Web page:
rtyler

Finally understanding Rust

This year I have been struggling to learn Rust, but I am now pleased to share that I’m finally understanding the language. Earlier I lamented the challenges of adopting Rust. Between semantically important apostrophes and angle-brackets a plenty, I was struggling to read and write basic Rust. I can easily read Ada, C, Python, JavaScript, Java, and Ruby. Something about the syntax of Rust remained difficult to process. The code looked jarring and dissonant, I could read snippets but translating entire functions or modules into a workable mental model was not feasible. Over the past month however, I believe I have made some progress up the learning curve. I can now write some Rust!

Getting over the hump required more effort than I had hoped, but after some small practice exercises I had the confidence and skills to move on to less trivial Rust. I am not one for solving Project Euler problems but instead I focused on porting little utilities which I regularly use in my local environment. The main educational benefit of these utilities is that none of them required network I/O, which is what always really interests me about writing software. Instead these utilities have very fixed inputs and outputs. A small well-understood problem domain made it much easier for me to clear my head and focus on the reading and writing of Rust.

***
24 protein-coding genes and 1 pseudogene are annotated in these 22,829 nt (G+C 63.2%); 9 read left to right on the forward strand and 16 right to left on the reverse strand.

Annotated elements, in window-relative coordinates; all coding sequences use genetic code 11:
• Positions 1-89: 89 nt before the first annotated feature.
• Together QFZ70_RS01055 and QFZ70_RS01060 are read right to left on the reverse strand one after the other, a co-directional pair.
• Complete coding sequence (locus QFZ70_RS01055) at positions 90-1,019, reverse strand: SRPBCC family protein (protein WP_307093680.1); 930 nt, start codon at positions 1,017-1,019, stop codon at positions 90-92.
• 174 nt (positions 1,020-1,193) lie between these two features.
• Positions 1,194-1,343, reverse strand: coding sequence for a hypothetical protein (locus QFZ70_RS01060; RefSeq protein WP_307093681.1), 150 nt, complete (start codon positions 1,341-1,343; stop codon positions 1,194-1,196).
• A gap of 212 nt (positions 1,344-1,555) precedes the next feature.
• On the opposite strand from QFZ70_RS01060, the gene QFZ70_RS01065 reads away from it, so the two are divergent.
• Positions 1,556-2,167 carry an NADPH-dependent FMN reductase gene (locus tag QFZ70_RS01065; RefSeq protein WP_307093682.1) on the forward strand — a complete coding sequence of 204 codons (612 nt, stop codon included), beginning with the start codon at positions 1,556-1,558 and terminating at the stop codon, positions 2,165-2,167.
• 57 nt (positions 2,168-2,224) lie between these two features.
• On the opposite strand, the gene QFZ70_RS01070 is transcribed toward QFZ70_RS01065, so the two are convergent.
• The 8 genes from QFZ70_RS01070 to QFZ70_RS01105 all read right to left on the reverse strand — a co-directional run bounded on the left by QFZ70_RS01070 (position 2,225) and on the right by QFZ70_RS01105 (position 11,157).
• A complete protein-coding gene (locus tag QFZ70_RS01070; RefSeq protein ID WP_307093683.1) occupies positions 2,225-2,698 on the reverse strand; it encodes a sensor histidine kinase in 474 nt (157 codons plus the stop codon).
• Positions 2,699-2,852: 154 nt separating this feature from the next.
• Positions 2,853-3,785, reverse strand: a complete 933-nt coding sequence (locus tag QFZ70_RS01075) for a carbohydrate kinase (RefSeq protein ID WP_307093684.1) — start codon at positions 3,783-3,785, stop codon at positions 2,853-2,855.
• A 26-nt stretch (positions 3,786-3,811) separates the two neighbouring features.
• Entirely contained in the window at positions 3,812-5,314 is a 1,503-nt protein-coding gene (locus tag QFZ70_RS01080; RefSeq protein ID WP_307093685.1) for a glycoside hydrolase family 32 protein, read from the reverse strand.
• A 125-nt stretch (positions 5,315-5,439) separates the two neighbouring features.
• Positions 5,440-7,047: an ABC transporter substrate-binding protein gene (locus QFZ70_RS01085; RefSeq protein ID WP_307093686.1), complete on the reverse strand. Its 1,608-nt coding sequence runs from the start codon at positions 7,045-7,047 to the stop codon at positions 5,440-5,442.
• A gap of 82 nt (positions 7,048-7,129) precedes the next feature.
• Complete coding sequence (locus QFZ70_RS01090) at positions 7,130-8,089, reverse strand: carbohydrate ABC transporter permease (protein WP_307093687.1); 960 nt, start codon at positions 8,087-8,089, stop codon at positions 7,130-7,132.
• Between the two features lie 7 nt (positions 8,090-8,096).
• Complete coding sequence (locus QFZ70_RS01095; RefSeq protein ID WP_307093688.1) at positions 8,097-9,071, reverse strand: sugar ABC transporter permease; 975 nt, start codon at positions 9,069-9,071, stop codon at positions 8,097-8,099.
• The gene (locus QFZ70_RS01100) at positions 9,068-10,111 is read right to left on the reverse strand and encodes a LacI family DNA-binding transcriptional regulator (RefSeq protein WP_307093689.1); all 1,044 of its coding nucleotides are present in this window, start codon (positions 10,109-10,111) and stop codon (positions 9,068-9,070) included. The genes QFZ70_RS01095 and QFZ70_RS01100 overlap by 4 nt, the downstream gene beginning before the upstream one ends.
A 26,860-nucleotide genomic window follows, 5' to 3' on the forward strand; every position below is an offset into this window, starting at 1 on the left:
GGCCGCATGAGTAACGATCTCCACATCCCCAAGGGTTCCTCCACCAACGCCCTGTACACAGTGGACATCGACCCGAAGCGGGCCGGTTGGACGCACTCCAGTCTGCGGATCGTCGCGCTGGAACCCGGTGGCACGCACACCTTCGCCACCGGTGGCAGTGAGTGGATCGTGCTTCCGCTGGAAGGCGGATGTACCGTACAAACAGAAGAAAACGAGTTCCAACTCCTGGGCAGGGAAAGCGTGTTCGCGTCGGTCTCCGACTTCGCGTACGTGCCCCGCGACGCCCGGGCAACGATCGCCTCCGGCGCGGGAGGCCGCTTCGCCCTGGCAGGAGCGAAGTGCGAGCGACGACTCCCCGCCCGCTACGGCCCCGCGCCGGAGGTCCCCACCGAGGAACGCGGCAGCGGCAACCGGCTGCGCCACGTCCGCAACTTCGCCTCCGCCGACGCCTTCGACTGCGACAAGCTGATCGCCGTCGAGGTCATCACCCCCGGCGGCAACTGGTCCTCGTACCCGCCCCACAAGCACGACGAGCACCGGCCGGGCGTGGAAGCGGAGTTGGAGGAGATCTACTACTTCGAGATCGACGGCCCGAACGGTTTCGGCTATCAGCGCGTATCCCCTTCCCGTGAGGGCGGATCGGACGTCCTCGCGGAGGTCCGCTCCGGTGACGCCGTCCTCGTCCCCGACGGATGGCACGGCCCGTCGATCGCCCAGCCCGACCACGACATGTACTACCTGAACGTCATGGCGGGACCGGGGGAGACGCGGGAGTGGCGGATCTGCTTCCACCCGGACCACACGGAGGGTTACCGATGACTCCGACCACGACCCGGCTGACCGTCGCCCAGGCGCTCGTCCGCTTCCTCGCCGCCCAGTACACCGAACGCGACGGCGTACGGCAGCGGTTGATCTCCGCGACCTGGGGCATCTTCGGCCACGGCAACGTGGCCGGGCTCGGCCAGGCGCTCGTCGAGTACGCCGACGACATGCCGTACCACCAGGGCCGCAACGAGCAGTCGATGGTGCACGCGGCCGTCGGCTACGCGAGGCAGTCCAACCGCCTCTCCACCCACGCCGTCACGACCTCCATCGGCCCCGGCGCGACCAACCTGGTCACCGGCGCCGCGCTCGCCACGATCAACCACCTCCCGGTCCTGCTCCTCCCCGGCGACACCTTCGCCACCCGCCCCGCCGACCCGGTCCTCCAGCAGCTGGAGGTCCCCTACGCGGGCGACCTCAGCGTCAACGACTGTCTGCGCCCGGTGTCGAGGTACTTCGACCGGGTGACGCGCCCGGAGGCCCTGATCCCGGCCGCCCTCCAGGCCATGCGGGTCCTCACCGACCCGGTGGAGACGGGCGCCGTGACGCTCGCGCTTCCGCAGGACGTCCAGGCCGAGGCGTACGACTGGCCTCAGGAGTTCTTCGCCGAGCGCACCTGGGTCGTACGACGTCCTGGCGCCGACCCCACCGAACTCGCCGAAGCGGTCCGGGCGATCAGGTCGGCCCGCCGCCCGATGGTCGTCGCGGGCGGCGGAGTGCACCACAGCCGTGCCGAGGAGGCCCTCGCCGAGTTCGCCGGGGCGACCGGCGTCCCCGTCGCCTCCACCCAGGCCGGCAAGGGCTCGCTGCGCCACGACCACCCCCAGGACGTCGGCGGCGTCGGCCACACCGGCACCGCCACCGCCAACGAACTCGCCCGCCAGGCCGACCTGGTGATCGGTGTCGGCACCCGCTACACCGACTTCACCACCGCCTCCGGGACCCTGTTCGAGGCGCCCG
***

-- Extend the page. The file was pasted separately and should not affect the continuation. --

I also purchased a paper copy of the Rust Programming Language book. I’m not one for reading programming books cover-to-cover, but having a paper copy still turned out to be useful. Taking the paper copy to another location, away from the computer, allowed me to focus on a few key chapters which addressed key areas of my confusion. The book is written quite well, plenty of strong narrative explaining concepts behind Rust rather than solely focusing on code snippets and the explanation that surrounds them. Among other things, the narrative helped me wrap my brain around the zen and art of ownership, a key concept to Rust if you’re to build anything consequential with it.

Finally, I have started to read more Rust, which also helped me up the learning curve. The convention of an examples/ directory in Crates has proven itself invaluable. Example snippets for crates which do interesting things, or interface with systems that I am also interested in working with, gave me a better feel of the syntax, structure, and overall aesthetic of Rust.

I still struggle with the myriad of built-in modules in the standard library, but I know that to be unavoidable from my time in the Java ecosystem. As one writes more and more, slowly but surely the standard library seeps into the muscle memory as if through osmosis. It just takes time.

Perhaps the learning curve would not have felt so steep if I had been able to dedicate a week or two to the exercise of learning a new and structurally different systems programming language. Once upon a time I could have dedicated that much effort to such a hobby but those days are long gone now. Instead I find myself picking up an hour here, thirty minutes there, and trying to load mental context fast enough to make some progress with learning a new skill. That approach might work for simple things, but Rust definitely was not that to me.

If you are an experienced developer learning any new language of sufficient newness, I would encourage you to think about how you learned to program in the first place. Simple, small, almost embarrassingly basic exercises. The complex systems you are capable of modeling will have to wait, you may have to go back to the beginning. Back to the third, fourth, and fifth exercises after your “Hello World.” It is painful, but this time around it will go much faster than the first.